Safeway Inc. launched a "Safeway Savings Club" card this week at its 12 supermarkets in the Baltimore area. When used at the checkout lanes, the card electronically gives customers discounts of 10 percent to 20 percent on an ever-changing group of store specials.

Safeway is touting the buyer service as a way to avoid time-consuming coupon-clipping, but the card also helps the state's second-largest supermarket chain identify an individual's shopping patterns for future manufacturer promotions.


"This kind of service gives retailers more power over manufacturers, and it's based on the power of the consumer," said Diane Crispell, national editor of American Demographics, a magazine focusing on consumer trends and their implications for businesses.

To get a Savings Club card, a customer fills out an application with optional questions on the number of people in the household, number of dependents living at home and their ages, annual household income and amount of money spent on groceries each week at Safeway.


The questionnaire also asks how much money is spent by a customer at Giant, Safeway's most formidable competitor in the region and the largest supermarket chain in Maryland.

At the checkout counter, Savings Club members will have their club cards scanned with every purchase and receive instant electronic discounts on any of the store's specials for the week. The items with discounts for club members only will be identified by signs in the store. If the member has a manufacturer's coupon for a store special item, it too will be honored, increasing the discount.

As the club card is scanned, a list of the club members' purchases also will be recorded. Safeway could sell that information to manufacturers, who could then tailor coupons to a specific club member. Such a promotion would be mailed to the member via Safeway, not directly from the manufacturer, Safeway spokesman Jim Roberts said.

"If we find that someone is a popcorn lover, we will send them manufacturer's coupons for popcorn. If someone has a zillion kids at home, maybe we'll send them a coupon for diapers," Mr. Roberts said.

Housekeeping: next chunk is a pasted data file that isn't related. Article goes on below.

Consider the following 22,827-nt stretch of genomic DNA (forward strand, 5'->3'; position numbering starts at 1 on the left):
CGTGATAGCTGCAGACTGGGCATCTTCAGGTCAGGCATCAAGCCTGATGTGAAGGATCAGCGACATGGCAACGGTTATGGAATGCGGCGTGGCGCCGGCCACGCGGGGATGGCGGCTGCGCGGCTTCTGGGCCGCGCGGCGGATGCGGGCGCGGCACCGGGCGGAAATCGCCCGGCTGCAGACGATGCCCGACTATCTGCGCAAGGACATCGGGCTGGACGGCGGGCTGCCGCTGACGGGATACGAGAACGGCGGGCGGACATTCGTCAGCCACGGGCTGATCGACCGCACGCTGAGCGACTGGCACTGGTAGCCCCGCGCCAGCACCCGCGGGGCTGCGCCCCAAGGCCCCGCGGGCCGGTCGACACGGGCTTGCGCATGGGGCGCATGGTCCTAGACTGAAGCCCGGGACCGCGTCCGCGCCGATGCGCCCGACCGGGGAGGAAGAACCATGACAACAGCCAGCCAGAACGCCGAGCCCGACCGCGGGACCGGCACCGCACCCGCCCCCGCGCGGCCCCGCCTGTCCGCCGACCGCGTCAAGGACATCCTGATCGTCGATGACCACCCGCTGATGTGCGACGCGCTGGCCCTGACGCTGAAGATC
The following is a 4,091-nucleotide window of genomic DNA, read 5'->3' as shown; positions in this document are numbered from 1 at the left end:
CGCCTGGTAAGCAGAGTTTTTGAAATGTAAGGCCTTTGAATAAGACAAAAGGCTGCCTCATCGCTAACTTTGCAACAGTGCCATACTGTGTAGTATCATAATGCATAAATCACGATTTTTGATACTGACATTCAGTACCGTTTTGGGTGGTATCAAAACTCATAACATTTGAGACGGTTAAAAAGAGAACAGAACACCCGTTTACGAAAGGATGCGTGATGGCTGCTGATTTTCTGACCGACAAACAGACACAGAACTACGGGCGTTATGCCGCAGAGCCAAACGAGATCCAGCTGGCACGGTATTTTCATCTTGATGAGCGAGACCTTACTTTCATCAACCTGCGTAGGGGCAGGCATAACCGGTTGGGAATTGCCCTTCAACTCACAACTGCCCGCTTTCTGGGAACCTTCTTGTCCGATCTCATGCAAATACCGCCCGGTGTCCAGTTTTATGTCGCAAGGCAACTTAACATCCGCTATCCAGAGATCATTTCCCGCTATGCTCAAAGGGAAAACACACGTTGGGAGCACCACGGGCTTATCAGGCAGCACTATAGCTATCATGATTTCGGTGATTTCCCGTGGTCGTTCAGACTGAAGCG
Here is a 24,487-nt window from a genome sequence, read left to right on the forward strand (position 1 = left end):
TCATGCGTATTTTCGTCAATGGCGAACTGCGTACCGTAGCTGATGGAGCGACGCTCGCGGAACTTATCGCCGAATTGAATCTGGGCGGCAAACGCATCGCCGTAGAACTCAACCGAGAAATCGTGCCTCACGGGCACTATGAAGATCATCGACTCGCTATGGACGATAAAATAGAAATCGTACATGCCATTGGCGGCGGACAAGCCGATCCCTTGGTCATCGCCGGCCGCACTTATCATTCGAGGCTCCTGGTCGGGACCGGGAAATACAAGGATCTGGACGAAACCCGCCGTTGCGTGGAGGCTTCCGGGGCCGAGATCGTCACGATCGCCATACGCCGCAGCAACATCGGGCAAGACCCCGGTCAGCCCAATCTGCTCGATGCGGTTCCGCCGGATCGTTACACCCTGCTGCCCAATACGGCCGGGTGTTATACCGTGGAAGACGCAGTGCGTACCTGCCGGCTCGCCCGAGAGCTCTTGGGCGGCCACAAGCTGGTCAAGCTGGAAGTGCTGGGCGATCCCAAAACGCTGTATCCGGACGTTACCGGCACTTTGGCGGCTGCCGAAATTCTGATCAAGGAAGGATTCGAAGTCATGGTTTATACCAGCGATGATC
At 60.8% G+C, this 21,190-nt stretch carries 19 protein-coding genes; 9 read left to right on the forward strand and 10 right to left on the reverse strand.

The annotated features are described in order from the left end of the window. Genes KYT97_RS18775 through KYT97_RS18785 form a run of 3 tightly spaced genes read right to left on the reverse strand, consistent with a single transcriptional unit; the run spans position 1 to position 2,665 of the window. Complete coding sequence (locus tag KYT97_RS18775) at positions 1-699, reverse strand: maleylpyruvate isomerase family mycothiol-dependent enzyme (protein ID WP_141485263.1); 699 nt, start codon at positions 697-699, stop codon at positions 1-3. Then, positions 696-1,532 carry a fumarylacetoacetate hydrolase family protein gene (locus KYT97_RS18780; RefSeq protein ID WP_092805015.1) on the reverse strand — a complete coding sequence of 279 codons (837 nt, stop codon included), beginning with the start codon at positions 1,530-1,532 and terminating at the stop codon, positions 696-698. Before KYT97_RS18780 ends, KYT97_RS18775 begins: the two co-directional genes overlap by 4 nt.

Being able to provide information on which customers are buying TC what can give Safeway a huge bargaining chip with manufacturers. Knowing shopping trends helps manufacturers more accurately assess the amount of attention they should spend on promotions at a particular store.

Also, if shoppers aren't buying a particular item, a coupon could stir interest.

Being able to mail shoppers manufacturer's coupons for Safeway brings customers back to the store and builds store loyalty, Mr. Roberts said.

Customers can choose whether to be on mailing list for promotions and giveaways.


The practice of electronically tracking what a customer is buying is burgeoning among retailers, but industry experts say only large chains are adopting it now because the costs of setting up such a program can be high.

Safeway, based in Oakland, Calif., said it invested $10 million in International Business Machines Corp. equipment to start the program in the Baltimore area. There are is also a wide array of costs involved with gathering and using the data and tailoring programs to the information found, experts say.

The Safeway program is expected to expand to 150 stores in Washington and Richmond, Va., by the end of 1992.

As Giant Food found out two years ago, if a frequent-buyer program isn't user-friendly, it can be a flop. Giant tested a "credit card" frequent-buyer promotion in Waldorf and four Virginia stores for a year. Customers were mailed rebates, redeemable as either cash or merchandise after they met certain purchase requirements for specific products.

That differs from the instant gratification of immediate discounts that the Safeway card offers.

Giant said it would expand the program to other stores, but has since canceled the program.